An Agricultural Testament

Nature's methods of soil management

First published in 1940, this book focuses on the nature and management of soil fertility, and notably explores composting. At a time when modern, chemical-based industrialized agriculture was just beginning to radically alter food production, it advocated natural processes over man-made inputs as the superior approach to farming.

An Agricultural Testament
Oxford University Press 0-8785-7060-8

To Gabrielle who is no more. The earth, that's nature's mother, is her tomb.

Sir Albert Howard

Excerpt from the First Chapter

Introduction

The maintenance of the fertility of the soil is the first condition of any permanent system of agriculture. In the ordinary processes of crop production fertility is steadily lost: its continuous restoration by means of manuring and soil management is therefore imperative.

In the study of soil fertility the first step is to bring under review the various systems of agriculture which so far have been evolved. These fall into four main groups:

  • the methods of Nature — the supreme farmer — as seen in the primeval forest, in the prairie, and in the ocean;
  • the agriculture of the nations which have passed away;
  • the practices of the Orient, which have been almost unaffected by Western science; and
  • the methods in vogue in regions like Europe and North America to which a large amount of scientific attention has been paid during the last hundred years.

Nature’s Methods of Soil Management

Little or no consideration is paid in the literature of agriculture to the means by which Nature manages land and conducts her water culture. Nevertheless, these natural methods of soil management must form the basis of all our studies of soil fertility.

What are the main principles underlying Nature’s agriculture? These can most easily be seen in operation in our woods and forests.

Mixed farming is the rule: plants are always found with animals: many species of plants and of animals all live together. In the forest every form of animal life, from mammals to the simplest invertebrates, occurs. The vegetable kingdom exhibits a similar range: there is never any attempt at monoculture: mixed crops and mixed farming are the rule.

The soil is always protected from the direct action of sun, rain, and wind. In this care of the soil strict economy is the watchword: nothing is lost. The whole of the energy of sunlight is made use of by the foliage of the forest canopy and of the undergrowth. The leaves also break up the rainfall into fine spray so that it can the more easily be dealt with by the litter of plant and animal remains which provide the last line of defence of the precious soil. These methods of protection, so effective in dealing with sun and rain, also reduce the power of the strongest winds to a gentle air current.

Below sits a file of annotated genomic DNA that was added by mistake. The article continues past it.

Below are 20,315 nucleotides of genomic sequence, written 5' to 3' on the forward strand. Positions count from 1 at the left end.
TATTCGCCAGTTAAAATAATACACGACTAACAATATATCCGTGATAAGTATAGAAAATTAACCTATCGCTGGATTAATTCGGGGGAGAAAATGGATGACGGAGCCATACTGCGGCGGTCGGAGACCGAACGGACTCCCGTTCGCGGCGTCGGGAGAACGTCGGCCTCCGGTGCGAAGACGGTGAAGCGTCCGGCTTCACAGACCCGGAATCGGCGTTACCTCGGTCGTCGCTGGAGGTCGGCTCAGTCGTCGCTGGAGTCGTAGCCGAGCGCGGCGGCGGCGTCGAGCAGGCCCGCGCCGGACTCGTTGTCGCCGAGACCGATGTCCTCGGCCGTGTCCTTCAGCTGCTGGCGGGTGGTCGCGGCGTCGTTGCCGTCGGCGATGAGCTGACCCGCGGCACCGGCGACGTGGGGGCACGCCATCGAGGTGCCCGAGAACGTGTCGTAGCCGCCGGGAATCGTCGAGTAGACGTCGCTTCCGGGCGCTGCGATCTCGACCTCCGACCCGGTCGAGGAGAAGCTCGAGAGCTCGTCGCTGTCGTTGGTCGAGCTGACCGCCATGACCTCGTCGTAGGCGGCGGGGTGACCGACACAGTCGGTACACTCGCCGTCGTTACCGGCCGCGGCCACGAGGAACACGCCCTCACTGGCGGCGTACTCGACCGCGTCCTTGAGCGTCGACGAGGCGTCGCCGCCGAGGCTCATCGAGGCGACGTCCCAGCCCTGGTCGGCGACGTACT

The rainfall in particular is carefully conserved. A large portion is retained in the surface soil: the excess is gently transferred to the subsoil and in due course to the streams and rivers. The fine spray created by the foliage is transformed by the protective ground litter into thin films of water which move slowly downwards, first into the humus layer and then into the soil and subsoil. These latter have been made porous in two ways: by the creation of a well-marked crumb structure and by a network of drainage and aeration channels made by earthworms and other burrowing animals. The pore space of the forest soil is at its maximum so that there is a large internal soil surface over which the thin films of water can creep. There is also ample humus for the direct absorption of moisture. The excess drains away slowly by way of the subsoil. There is remarkably little run-off, even from the primeval rain forest. When this occurs it is practically clear water. Hardly any soil is removed. Nothing in the nature of soil erosion occurs. The streams and rivers in forest areas are always perennial because of the vast quantity of water in slow transit between the rainstorms and the sea. There is therefore little or no drought in forest areas because so much of the rainfall is retained exactly where it is needed. There is no waste anywhere.

The forest manures itself. It makes its own humus and supplies itself with minerals. If we watch a piece of woodland we find that a gentle accumulation of mixed vegetable and animal residues is constantly taking place on the ground and that these wastes are being converted by fungi and bacteria into humus. The processes involved in the early stages of this transformation depend throughout on oxidation: afterwards they take place in the absence of air. They are sanitary. There is no nuisance of any kind — no smell, no flies, no dustbins, no incinerators, no artificial sewage system, no water-borne diseases, no town councils, and no rates. On the contrary, the forest affords a place for the ideal summer holiday: sufficient shade and an abundance of pure fresh air. Nevertheless, all over the surface of the woods the conversion of vegetable and animal wastes into humus is never so rapid and so intense as during the holiday months — July to September.